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Fishy Fun Sheet: Dot-to-Dot: Whaleshark

I am the world's largest fish and can grow to around 18 metres, what am I?

Resource type: Fishy Fun SheetLast updated: 12.04.2022

Fishy Fun Sheet: Sandbar Shark – Colour In

WA's shark fisheries are strictly managed and are mainly fished for their meat for sale in fish and chip shops.

Resource type: Fishy Fun SheetLast updated: 12.04.2022

Fishy Fun Sheet: Whale Shark – Colour In

Did you know that whale sharks (despite their name) aren't marine mammals like whales? They are in fact sharks, being in the same class as fish and their massive size makes them the largest fish in the world!

Resource type: Fishy Fun SheetLast updated: 12.04.2022

Lesson: Discovering Ningaloo Reef

Students will explore the diversity of marine life on Ningaloo Reef.

Resource type: LessonLast updated: 06.04.2022

Lesson: Bioregions

Students will locate Western Australia's aquatic bioregions, major centres of Western Australia and the location of key marine habitats on a map.

Resource type: LessonLast updated: 06.04.2022

Reef Transect

Resource type: UnitLast updated: 24.02.2022

Teacher Guide: Reef Transect

Come and discover what is found on Perth's limestone reef and conduct an ecosystem survey using transects and quadrats.

Resource type: Teacher GuideLast updated: 24.02.2022

Fact Sheet: North Coast

Western Australia’s North Coast bioregion is one of the world’s last great wilderness areas with waters inhabited by rich biodiversity.

Resource type: Fact SheetLast updated: 08.06.2020

Fact Sheet: Brown Mud Crab

Thought to be the green mud crab for many years; it wasn't until 1998, that the brown mud crab was recognised as a distinct species.

Resource type: Fact SheetLast updated: 27.05.2020

Fact Sheet: Potato Cod

The captivating potato cod is truly a giant of the fish kingdom. Its massive size and homebody nature draws divers who are looking for a story to tell about their underwater adventure.

Resource type: Fact SheetLast updated: 26.05.2020

Fact Sheet: Mangroves

Mangrove forests are one of Australia's most geographically widespread ecosystems. They provide a crucial role in the protection of Australia's coastline as well as being vital for the biological health and productivity of Australia's coastal waters.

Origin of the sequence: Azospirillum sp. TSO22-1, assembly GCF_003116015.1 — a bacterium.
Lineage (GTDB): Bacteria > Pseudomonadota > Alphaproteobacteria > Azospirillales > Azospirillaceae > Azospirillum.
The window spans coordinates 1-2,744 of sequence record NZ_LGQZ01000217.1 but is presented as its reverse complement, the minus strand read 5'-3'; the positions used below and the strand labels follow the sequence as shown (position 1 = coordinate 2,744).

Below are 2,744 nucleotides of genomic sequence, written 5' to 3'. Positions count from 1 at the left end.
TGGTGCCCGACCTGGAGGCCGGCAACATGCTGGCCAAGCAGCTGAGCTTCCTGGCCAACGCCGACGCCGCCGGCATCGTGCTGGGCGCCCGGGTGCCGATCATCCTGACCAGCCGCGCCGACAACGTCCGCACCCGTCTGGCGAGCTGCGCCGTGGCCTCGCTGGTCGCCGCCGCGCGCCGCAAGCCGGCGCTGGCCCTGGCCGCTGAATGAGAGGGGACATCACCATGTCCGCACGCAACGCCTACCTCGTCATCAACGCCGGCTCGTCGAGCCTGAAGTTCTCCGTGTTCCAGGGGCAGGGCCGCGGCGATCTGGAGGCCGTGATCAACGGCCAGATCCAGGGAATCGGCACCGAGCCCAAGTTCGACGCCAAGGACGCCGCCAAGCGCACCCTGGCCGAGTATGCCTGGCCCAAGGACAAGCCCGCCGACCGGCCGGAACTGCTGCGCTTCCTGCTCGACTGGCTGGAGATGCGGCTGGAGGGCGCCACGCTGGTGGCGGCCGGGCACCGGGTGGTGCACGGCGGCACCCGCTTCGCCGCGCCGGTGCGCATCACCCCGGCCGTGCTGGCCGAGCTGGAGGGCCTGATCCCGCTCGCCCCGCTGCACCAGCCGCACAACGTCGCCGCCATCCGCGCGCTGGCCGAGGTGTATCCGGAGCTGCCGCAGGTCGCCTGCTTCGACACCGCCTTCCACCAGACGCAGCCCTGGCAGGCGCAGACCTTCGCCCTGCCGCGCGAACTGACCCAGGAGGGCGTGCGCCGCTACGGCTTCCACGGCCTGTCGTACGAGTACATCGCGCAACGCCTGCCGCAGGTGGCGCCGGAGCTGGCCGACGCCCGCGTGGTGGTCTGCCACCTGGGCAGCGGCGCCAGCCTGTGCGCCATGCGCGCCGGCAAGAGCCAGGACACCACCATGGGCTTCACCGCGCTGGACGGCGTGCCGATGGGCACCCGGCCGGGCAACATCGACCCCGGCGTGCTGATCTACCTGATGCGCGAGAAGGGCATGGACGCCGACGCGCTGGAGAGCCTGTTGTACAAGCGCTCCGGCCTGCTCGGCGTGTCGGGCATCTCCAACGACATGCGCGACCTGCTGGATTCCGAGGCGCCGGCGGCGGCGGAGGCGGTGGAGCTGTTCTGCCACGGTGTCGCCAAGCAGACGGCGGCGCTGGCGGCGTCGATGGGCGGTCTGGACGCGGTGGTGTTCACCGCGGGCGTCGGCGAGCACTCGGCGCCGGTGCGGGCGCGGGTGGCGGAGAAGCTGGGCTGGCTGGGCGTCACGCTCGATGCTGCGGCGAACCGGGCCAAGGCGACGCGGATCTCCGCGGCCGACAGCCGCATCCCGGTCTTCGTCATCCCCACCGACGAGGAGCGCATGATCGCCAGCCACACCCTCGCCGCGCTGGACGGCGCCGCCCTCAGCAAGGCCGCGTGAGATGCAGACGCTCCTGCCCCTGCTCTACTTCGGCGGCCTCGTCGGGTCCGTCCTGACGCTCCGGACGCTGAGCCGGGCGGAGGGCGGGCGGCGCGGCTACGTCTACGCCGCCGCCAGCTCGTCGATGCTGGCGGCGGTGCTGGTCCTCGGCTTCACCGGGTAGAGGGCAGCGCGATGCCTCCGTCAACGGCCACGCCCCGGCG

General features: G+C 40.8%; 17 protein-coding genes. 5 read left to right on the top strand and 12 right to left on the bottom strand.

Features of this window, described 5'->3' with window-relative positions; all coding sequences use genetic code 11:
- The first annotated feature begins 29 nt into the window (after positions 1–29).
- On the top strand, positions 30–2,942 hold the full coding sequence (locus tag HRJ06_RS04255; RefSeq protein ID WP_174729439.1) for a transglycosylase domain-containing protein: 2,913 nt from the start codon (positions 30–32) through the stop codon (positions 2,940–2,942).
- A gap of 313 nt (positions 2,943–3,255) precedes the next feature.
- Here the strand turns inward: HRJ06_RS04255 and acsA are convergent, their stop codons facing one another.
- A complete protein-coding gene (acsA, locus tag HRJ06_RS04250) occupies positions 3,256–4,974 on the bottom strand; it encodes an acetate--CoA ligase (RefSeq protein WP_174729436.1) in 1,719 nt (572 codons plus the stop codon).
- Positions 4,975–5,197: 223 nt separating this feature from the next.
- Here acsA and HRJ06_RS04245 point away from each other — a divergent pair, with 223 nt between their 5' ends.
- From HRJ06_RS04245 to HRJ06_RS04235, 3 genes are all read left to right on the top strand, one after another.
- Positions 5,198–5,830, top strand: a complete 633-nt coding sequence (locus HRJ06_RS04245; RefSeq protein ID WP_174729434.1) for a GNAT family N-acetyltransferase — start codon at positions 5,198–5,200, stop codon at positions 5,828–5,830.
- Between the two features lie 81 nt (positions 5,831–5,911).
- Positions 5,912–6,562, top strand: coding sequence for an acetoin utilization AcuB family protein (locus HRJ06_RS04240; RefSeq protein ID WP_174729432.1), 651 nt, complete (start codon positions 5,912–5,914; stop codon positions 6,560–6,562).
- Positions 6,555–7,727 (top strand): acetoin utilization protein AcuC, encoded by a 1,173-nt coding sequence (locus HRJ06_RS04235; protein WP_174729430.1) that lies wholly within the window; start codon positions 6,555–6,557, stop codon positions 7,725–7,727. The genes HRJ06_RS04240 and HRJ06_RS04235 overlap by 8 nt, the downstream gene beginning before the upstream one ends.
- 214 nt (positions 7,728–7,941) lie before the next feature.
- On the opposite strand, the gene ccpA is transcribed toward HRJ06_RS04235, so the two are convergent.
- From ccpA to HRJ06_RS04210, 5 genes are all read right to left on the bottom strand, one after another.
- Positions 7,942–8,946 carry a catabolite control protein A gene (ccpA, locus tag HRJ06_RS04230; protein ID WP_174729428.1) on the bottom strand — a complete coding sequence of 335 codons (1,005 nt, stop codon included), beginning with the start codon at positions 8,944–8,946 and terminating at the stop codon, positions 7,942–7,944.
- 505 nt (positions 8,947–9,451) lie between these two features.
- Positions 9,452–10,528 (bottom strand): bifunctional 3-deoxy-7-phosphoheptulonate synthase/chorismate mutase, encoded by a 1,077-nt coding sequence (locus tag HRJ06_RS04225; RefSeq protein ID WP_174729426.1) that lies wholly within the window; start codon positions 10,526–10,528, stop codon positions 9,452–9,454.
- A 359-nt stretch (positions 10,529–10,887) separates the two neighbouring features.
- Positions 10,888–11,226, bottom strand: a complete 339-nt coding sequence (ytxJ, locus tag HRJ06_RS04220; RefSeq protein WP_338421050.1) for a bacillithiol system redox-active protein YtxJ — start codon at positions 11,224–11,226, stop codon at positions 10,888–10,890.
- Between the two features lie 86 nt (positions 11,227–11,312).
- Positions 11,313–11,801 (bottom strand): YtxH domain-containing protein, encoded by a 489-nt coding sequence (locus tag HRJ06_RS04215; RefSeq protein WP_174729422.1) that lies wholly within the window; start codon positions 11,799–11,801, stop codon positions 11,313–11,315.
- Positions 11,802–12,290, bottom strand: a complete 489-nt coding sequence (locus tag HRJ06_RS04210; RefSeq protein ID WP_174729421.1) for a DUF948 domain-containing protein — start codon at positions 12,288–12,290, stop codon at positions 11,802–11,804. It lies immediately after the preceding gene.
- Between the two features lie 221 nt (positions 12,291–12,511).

Resource type: Fact SheetLast updated: 26.05.2020

Fact Sheet: Intertidal rocky shores

Reefs provide a foundation for many plants and animals, supporting a great diversity of marine organisms that rely on the reef for food, protection, shelter and somewhere to reproduce. Reefs create a natural buffer to strong winds and waves that would otherwise erode the coastline.

Resource type: Fact SheetLast updated: 26.05.2020

Fact Sheet: Roebuck Bay

With an exceptionally large tidal range, Roebuck Bay is one moment a sublime seascape, and the next, an incredibly vast mudflat that shimmers with heat mirages under the tropical sun.

Resource type: Fact SheetLast updated: 12.05.2020

Fact Sheet: Montgomery Reef

Montgomery Reef is like no other reef system on earth. Formed some 1.8 billion years ago, this ancient reef is recognised today as one of the most significant geological marine environments in the Kimberley.

Resource type: Fact SheetLast updated: 12.05.2020

Fact Sheet: Prince Frederick Harbour

Cruising along the coast, it can be difficult to fathom the true scale of the Kimberley, with thousands of islands, inlets, bays, rivers and creeks. It is not until you enter the huge bay of Prince Frederick Harbour that you are given a real appreciation for the dimensions of the Kimberley coast.

Resource type: Fact SheetLast updated: 12.05.2020

Fact Sheet: Eighty Mile Beach

Imagine an isolated beach of endless white sand, seashells and turquoise waters, stretching so far it would take more than a week to walk its length. Aptly named, Eighty Mile Beach is indeed long, stretching 220 kilometres and renowned as Australia's longest uninterrupted beach.

Resource type: Fact SheetLast updated: 08.05.2020

Fun Fact Sheet: Chiton

There are around 1,000 different species of chitons worldwide. In Australia, South Australia has the greatest concentration of species.

Resource type: Fun Fact SheetLast updated: 04.05.2020

Fun Fact Sheet: Barnacles

There are 1,200 species of barnacles around the world that come in a variety of shapes and sizes.

Resource type: Fun Fact SheetLast updated: 04.05.2020

Fun Fact Sheet: Lionfish

I am brightly coloured and have a pattern of zebra-like stripes over my body. These stripes are usually white and either red, maroon or brown.

Resource type: Fun Fact SheetLast updated: 04.05.2020

Fun Fact Sheet: West Australian Seahorse

Swaying in the current, anchored by their grasping tails, seahorses are actually a type of small fish - with bony plates protecting their bodies instead of scales.

Resource type: Fun Fact SheetLast updated: 29.04.2020

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